The observed histologic appearance of the TN-C staining in astrocytic tumors, with its strong immunopositivity along neovascularization and in the surrounding areas of highest cellular pleomorphism, the reduced TN-C expression in histologically lesser malignant areas, and the lack of TN-C immunostaining in vessels of control brains, lead to the conclusion that the adhesive/antiadhesive function of TN-C promotes endothelial cell motility and, thus, again plays a crucial role in glioma-induced neoangiogenesis. Current data show that endothelial cells of hyperplastic vessels can synthesize perivascular TN-C.35, 41 In vitro and in vivo experiments have shown the up-regulation of TN-C in the presence of basic fibroblast growth factor, transforming growth factor β, and platelet-derived growth factor.42, 43 Recently, Zagzag et al. 44 suggested that the expression of TN-C by migrating endothelial cells and the promotion of endothelial cell adhesion and migration by TN-C makes TN-C play a potential role in pathologic angiogenesis. Even if these factors stimulate angiogenesis and are associated with neovascularization in brain tumors, to date, it has not been proven that angiogenetic factors can stimulate TN-C up-regulation in brain tumors. Moreover, the elevation of TN-C expression seems to be a general reaction of the altered ECM of the brain induced by microglia and/or astrocytes, like what was seen with the elevated TN-C expression along fibrotic changes in the surrounding, nonaltered brain areas in four patients with bacterial meningoencephalitis.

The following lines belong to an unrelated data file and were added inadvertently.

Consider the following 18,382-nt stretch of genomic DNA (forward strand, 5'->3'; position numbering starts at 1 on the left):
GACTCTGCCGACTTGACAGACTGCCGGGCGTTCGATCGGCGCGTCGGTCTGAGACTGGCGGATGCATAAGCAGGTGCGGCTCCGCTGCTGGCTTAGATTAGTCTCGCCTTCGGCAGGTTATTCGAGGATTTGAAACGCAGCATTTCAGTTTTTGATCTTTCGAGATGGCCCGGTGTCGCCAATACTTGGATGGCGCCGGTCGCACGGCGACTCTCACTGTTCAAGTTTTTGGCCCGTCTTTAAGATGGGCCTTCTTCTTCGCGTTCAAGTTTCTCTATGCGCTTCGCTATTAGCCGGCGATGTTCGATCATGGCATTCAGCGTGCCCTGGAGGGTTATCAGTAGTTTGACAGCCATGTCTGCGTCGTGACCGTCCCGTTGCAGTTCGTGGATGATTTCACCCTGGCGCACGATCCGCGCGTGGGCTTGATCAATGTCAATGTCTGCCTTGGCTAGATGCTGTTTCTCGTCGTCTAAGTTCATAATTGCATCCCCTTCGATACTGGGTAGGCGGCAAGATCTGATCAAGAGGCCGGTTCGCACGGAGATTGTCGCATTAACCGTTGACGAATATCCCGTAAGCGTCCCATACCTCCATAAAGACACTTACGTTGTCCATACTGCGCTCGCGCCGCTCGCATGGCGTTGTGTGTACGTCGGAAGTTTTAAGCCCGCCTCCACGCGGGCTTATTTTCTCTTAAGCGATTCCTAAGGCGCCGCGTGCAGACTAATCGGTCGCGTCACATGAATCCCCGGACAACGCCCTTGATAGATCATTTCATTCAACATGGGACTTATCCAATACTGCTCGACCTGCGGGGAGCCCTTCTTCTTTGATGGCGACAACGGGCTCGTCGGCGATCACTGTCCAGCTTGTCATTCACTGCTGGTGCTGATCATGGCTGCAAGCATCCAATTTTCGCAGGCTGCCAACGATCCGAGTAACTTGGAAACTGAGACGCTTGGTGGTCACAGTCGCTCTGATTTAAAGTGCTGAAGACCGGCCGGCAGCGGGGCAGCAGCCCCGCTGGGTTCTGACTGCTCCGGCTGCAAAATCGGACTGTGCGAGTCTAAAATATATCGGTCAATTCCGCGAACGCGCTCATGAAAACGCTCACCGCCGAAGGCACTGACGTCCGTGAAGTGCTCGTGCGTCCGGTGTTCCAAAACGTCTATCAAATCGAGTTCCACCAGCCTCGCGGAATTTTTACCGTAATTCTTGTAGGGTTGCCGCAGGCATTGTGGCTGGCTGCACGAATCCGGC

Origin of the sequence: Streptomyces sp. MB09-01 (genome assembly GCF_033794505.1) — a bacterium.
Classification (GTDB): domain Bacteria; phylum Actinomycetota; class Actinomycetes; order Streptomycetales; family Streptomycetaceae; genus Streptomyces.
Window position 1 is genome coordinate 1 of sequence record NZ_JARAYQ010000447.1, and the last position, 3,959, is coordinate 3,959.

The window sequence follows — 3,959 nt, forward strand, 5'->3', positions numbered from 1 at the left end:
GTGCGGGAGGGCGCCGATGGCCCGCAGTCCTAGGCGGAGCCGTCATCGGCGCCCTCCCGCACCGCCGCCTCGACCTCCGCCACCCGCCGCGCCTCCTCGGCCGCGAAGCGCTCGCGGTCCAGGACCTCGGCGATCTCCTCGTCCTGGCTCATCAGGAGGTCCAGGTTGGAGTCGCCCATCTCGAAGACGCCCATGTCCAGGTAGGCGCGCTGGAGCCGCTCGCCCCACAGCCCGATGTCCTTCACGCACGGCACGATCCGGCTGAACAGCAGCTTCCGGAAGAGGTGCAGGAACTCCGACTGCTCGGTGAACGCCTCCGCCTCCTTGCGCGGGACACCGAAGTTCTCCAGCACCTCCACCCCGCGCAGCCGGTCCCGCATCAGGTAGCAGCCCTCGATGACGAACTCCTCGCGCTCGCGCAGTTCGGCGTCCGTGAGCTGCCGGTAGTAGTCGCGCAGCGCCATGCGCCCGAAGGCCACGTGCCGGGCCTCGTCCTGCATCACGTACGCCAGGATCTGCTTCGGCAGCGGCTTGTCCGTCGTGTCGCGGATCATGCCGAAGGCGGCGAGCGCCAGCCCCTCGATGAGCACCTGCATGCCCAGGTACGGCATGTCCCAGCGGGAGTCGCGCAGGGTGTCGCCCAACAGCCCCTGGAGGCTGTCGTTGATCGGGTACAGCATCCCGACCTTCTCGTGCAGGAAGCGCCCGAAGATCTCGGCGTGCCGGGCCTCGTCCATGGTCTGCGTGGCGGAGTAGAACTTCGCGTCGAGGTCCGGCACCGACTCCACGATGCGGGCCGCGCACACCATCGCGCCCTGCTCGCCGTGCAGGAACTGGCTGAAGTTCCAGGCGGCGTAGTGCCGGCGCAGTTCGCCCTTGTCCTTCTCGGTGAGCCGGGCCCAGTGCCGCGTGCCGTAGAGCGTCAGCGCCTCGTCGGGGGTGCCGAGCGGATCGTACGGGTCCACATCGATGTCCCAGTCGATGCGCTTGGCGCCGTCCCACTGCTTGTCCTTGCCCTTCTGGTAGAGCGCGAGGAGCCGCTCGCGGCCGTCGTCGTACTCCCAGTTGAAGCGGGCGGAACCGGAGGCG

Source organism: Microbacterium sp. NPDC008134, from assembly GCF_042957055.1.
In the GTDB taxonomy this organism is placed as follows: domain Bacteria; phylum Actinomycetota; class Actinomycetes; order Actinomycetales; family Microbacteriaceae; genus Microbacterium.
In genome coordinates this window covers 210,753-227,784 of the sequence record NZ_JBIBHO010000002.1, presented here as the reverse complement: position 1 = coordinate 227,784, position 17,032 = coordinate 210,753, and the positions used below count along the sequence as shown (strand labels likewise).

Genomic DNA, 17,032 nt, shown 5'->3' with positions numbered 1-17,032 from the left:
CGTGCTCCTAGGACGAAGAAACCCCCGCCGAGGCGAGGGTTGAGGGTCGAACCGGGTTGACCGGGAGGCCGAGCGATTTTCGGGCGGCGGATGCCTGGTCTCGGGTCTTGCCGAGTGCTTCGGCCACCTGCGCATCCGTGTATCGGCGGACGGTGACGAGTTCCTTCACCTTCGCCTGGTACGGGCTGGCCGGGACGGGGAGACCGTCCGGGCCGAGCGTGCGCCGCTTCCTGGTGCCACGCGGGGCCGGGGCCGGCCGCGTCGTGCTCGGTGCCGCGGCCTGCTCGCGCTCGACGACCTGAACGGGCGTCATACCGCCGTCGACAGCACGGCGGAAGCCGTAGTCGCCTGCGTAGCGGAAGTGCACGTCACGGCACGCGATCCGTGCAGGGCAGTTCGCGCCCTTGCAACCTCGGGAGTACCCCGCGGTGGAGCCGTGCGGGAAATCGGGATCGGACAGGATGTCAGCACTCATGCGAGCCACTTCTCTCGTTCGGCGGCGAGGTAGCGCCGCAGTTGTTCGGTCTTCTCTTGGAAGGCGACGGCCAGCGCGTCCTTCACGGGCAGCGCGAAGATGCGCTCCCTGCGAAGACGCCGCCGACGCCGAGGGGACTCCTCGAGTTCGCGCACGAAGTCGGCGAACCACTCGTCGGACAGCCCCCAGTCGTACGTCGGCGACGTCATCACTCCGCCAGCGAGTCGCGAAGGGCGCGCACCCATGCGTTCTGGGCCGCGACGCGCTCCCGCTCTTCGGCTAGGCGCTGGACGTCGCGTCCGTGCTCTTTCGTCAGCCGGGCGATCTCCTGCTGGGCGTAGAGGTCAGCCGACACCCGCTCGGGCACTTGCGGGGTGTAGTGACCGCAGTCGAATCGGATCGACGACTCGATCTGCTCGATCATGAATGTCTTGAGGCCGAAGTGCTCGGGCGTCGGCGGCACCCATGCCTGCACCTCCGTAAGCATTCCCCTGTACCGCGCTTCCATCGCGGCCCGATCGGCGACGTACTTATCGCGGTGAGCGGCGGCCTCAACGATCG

The frequently observed infiltrative glioma growth in the cortex and especially the rapid glioma spread along white matter tracts, like the corpus callosum, anterior commissure, or optic radiation, could be mediated by TN-C, which was detected in the ECM of the white matter of nearly every examined region of the cortex in 21 control brains. Goldbrunner et al.7 postulated that gliomas obviously can produce their own ECM whenever necessary but also opportunistically use the host ECM whenever it is present and useful.
Varying degrees of TN-C expression are found in normal adult control brains and in astrocytomas with various degrees of malignancy. It appears the presence or absence of TN-C expression in the stroma of astrocytic tumors may play a not yet clearly understood role in patient survival. It is noteworthy that, in patients who had astrocytoma (WHO Grade 2; n = 19 patients) without TN-C expression around the vessels of the lesion, compared with patients who had TN-C positive astrocytoma, had a significant median survival benefit of 16 months (P = 0.04) according to Kaplan–Meier survival curves and log-rank test statistics. Among patients with GBM (WHO Grade 4; n = 99 patients), those with TN-C negative GMB (n = 12 patients) survived significantly longer (16 months; P = 0.008) compared with patients who had elevated TN-C expression in the ECM of the lesion.